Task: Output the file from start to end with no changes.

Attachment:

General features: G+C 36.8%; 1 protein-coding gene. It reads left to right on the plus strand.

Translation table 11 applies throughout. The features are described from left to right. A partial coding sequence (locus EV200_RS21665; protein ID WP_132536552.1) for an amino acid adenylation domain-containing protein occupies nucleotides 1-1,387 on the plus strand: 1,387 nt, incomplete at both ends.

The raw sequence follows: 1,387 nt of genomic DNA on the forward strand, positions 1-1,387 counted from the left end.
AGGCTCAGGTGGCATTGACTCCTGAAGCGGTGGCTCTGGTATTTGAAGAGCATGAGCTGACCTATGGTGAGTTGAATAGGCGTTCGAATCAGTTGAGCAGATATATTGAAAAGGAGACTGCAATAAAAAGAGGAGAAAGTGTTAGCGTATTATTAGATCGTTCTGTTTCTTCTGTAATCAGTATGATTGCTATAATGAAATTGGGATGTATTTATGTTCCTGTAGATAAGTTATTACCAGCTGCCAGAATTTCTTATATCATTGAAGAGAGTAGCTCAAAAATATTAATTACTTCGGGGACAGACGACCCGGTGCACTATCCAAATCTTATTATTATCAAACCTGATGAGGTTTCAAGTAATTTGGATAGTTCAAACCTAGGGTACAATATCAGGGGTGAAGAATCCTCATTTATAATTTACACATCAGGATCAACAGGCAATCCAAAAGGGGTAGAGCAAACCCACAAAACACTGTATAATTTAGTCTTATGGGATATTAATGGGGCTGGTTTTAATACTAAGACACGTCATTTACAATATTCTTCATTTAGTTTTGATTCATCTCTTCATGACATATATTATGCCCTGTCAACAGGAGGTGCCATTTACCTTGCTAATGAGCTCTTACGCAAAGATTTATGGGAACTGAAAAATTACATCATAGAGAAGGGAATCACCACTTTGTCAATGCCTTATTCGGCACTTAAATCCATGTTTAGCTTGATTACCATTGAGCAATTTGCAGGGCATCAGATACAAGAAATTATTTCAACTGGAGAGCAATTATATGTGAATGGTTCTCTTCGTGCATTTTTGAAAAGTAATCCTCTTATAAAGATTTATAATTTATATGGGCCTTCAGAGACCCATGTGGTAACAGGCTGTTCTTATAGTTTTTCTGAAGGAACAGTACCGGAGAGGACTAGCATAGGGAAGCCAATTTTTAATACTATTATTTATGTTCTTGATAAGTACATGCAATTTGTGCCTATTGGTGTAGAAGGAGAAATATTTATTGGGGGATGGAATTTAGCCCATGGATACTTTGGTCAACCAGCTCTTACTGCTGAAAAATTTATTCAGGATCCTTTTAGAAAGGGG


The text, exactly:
General features: G+C 36.8%; 1 protein-coding gene. It reads left to right on the plus strand.

Translation table 11 applies throughout. The features are described from left to right. A partial coding sequence (locus EV200_RS21665; protein ID WP_132536552.1) for an amino acid adenylation domain-containing protein occupies nucleotides 1-1,387 on the plus strand: 1,387 nt, incomplete at both ends.

The raw sequence follows: 1,387 nt of genomic DNA on the forward strand, positions 1-1,387 counted from the left end.
AGGCTCAGGTGGCATTGACTCCTGAAGCGGTGGCTCTGGTATTTGAAGAGCATGAGCTGACCTATGGTGAGTTGAATAGGCGTTCGAATCAGTTGAGCAGATATATTGAAAAGGAGACTGCAATAAAAAGAGGAGAAAGTGTTAGCGTATTATTAGATCGTTCTGTTTCTTCTGTAATCAGTATGATTGCTATAATGAAATTGGGATGTATTTATGTTCCTGTAGATAAGTTATTACCAGCTGCCAGAATTTCTTATATCATTGAAGAGAGTAGCTCAAAAATATTAATTACTTCGGGGACAGACGACCCGGTGCACTATCCAAATCTTATTATTATCAAACCTGATGAGGTTTCAAGTAATTTGGATAGTTCAAACCTAGGGTACAATATCAGGGGTGAAGAATCCTCATTTATAATTTACACATCAGGATCAACAGGCAATCCAAAAGGGGTAGAGCAAACCCACAAAACACTGTATAATTTAGTCTTATGGGATATTAATGGGGCTGGTTTTAATACTAAGACACGTCATTTACAATATTCTTCATTTAGTTTTGATTCATCTCTTCATGACATATATTATGCCCTGTCAACAGGAGGTGCCATTTACCTTGCTAATGAGCTCTTACGCAAAGATTTATGGGAACTGAAAAATTACATCATAGAGAAGGGAATCACCACTTTGTCAATGCCTTATTCGGCACTTAAATCCATGTTTAGCTTGATTACCATTGAGCAATTTGCAGGGCATCAGATACAAGAAATTATTTCAACTGGAGAGCAATTATATGTGAATGGTTCTCTTCGTGCATTTTTGAAAAGTAATCCTCTTATAAAGATTTATAATTTATATGGGCCTTCAGAGACCCATGTGGTAACAGGCTGTTCTTATAGTTTTTCTGAAGGAACAGTACCGGAGAGGACTAGCATAGGGAAGCCAATTTTTAATACTATTATTTATGTTCTTGATAAGTACATGCAATTTGTGCCTATTGGTGTAGAAGGAGAAATATTTATTGGGGGATGGAATTTAGCCCATGGATACTTTGGTCAACCAGCTCTTACTGCTGAAAAATTTATTCAGGATCCTTTTAGAAAGGGG